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The 2018 fantasy baseball rankings are under that link.  Why are you lifting your computer?  Not literally under that link!  Okay, you’re thick like a CVS receipt folded in half twelve times.  In years past, the top 40 starters is a mix of guys I like and don’t like.  Like a high cholesterol cow, it’s about half and half.  This year, I really had to struggle to find guys that I didn’t want to draft in the top 40 starters.  In the end, there were six starters in this top 40 starter post I was less okay, and more amscray.  Each fantasy team needs about six starters total, so tell me again why you need to draft starters early?  There’s a ton of them, like, this is simple math.  So, simple, there’s no actual number and just ‘a ton.’  As with past rankings, my tiers and projections are included for the low, low price of $19.99!  Kidding, they’re free.  The oxygen you need to live while reading them is gonna cost you though.  Anyway, here’s the top 40 starters for 2018 fantasy baseball:

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When the MLB started juicing the balls back in 2015 there were a few players we all expected to not reap any benefits. Elvis Andrus was on most everyone’s list. But those juiced balls found their way. Bartolo Colon even hit a homer! In 2016, Andrus produced a line consistent with his career averages, yet the following year he became the next member of the 20/20 club. 20 home runs! Andrus never had a season with more than 8, and that high mark was the year before. In 2014, he only hit 2 in 157 games. Most people, like Grey, should look at that inflated number questionably. However, Andrus, just like many other players recently, decided to hit for more power. You’re telling me a player that hit 2 home runs 3 years ago can just decide to be a 20 home run hitter? Yes I am, and yes they can.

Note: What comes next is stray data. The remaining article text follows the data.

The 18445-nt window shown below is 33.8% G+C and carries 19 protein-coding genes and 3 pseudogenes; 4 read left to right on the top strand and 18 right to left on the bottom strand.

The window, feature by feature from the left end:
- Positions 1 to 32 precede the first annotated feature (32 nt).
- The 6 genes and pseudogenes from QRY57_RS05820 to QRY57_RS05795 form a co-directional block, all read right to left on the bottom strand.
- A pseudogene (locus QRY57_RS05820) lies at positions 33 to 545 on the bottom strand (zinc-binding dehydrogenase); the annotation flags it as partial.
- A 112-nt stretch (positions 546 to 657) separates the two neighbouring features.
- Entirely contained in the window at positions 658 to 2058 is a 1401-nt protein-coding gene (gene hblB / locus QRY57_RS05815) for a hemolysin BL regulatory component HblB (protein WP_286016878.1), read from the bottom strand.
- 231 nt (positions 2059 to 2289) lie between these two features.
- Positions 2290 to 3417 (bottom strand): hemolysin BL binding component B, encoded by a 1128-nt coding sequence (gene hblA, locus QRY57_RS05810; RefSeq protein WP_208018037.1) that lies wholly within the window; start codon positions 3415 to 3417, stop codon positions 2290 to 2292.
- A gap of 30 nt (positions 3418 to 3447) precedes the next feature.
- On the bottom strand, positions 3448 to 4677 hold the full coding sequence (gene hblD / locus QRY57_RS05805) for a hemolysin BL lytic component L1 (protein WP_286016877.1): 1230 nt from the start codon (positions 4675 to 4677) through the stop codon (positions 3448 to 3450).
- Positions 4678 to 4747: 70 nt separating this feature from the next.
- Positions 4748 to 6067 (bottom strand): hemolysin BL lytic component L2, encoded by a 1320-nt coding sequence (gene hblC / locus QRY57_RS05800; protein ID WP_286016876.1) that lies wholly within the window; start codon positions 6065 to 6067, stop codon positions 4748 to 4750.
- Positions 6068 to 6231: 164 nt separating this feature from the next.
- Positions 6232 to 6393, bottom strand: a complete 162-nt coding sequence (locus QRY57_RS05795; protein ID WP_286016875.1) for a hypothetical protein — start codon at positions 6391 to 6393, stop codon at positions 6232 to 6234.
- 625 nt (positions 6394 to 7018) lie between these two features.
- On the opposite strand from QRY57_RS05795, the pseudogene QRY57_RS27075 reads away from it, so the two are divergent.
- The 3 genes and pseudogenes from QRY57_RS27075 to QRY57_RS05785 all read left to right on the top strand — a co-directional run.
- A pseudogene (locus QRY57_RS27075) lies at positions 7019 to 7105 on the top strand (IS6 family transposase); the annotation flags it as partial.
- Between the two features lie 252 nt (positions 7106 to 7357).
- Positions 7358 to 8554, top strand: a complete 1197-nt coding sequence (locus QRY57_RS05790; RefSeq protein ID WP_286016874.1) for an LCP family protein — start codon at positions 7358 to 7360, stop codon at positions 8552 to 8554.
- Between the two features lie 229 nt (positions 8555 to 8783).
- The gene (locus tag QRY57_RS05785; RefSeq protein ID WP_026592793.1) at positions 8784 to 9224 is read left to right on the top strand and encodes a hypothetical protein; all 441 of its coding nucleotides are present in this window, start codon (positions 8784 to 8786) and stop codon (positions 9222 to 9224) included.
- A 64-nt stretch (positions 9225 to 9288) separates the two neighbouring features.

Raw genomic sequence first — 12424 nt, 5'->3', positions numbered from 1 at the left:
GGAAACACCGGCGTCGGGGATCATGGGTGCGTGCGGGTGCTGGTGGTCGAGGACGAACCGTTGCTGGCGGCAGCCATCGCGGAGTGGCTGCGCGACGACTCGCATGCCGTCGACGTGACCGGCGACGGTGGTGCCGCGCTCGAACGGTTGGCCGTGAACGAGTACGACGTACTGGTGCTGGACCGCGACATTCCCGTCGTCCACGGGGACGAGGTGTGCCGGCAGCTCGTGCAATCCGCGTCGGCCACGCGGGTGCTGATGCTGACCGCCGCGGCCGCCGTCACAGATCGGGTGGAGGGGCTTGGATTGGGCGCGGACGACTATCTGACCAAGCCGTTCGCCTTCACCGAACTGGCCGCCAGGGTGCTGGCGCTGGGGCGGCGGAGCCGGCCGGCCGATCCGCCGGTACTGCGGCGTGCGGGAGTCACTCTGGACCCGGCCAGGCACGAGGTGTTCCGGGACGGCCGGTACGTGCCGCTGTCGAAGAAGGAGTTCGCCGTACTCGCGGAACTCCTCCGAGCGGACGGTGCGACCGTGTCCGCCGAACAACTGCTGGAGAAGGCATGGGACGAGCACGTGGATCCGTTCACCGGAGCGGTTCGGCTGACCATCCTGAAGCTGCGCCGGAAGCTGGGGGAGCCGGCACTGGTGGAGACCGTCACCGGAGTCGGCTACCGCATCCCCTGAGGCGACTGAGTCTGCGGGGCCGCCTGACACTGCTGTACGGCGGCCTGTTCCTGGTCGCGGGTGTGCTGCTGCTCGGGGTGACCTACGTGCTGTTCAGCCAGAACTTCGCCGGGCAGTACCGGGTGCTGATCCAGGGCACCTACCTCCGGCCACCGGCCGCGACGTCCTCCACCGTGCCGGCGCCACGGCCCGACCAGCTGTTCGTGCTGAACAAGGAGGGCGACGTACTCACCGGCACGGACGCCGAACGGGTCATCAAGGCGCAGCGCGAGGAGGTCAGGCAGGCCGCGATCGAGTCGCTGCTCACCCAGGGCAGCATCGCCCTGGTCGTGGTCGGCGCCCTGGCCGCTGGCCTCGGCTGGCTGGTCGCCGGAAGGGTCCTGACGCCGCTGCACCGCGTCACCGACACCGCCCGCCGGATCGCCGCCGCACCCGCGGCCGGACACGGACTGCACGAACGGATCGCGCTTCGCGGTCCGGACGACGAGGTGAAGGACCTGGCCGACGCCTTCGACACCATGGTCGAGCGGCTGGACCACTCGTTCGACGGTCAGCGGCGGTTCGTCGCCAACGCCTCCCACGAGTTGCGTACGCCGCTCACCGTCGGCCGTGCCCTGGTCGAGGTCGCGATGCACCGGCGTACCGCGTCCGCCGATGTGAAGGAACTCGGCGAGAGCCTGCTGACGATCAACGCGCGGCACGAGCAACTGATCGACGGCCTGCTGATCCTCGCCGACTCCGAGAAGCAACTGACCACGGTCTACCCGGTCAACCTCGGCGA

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The royal we already went over all the hitters for 2018 fantasy baseball rankings.  That’s not the “royal we” as that term usually implies.  It was me writing it alone while wearing a Burger King crown.  I refuse to draft a top starter where they are usually drafted.  Unlike hitters, you need six starters, depending on your league depth.  Simple math tells us there’s plenty of starters to go around.  Simple Math also says, “Stop putting words in my mouth!”  In most leagues, there’s a ton of pitchers on waivers that can help you — all year.  Not just in April, and then they disappear.  With the help of the Stream-o-Nator, you can get by with, say, three starters while streaming the rest.  There’s also the fact that three stats by starters are difficult to predict due to luck.  Wins, ERA and WHIP are prone to shift due to which way the ball bounces and whether or not the guys behind the pitchers can score runs.  Finally, the best starters can give you four categories.  The best hitters can give you five categories.  As always, where I see tiers starting and stopping are included and my projections.  Anyway, here’s the top 20 starters for 2018 fantasy baseball: